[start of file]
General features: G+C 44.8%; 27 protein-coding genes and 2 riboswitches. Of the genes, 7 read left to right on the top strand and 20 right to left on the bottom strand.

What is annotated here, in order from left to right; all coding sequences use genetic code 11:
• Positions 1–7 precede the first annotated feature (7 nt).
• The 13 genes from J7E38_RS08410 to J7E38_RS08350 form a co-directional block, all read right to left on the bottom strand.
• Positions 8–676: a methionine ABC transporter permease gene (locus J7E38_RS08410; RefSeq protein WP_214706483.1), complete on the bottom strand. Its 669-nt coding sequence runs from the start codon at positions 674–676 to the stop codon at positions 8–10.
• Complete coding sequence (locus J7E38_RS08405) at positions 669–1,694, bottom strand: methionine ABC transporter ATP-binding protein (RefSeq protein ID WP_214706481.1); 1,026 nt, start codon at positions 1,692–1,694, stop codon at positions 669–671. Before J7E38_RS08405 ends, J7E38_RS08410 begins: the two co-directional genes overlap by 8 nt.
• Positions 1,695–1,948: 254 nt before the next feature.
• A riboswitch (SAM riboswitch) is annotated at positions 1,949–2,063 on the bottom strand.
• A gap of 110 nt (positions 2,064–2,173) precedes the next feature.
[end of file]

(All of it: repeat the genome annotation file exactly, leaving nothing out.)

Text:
General features: G+C 44.8%; 27 protein-coding genes and 2 riboswitches. Of the genes, 7 read left to right on the top strand and 20 right to left on the bottom strand.

What is annotated here, in order from left to right; all coding sequences use genetic code 11:
• Positions 1–7 precede the first annotated feature (7 nt).
• The 13 genes from J7E38_RS08410 to J7E38_RS08350 form a co-directional block, all read right to left on the bottom strand.
• Positions 8–676: a methionine ABC transporter permease gene (locus J7E38_RS08410; RefSeq protein WP_214706483.1), complete on the bottom strand. Its 669-nt coding sequence runs from the start codon at positions 674–676 to the stop codon at positions 8–10.
• Complete coding sequence (locus J7E38_RS08405) at positions 669–1,694, bottom strand: methionine ABC transporter ATP-binding protein (RefSeq protein ID WP_214706481.1); 1,026 nt, start codon at positions 1,692–1,694, stop codon at positions 669–671. Before J7E38_RS08405 ends, J7E38_RS08410 begins: the two co-directional genes overlap by 8 nt.
• Positions 1,695–1,948: 254 nt before the next feature.
• A riboswitch (SAM riboswitch) is annotated at positions 1,949–2,063 on the bottom strand.
• A gap of 110 nt (positions 2,064–2,173) precedes the next feature.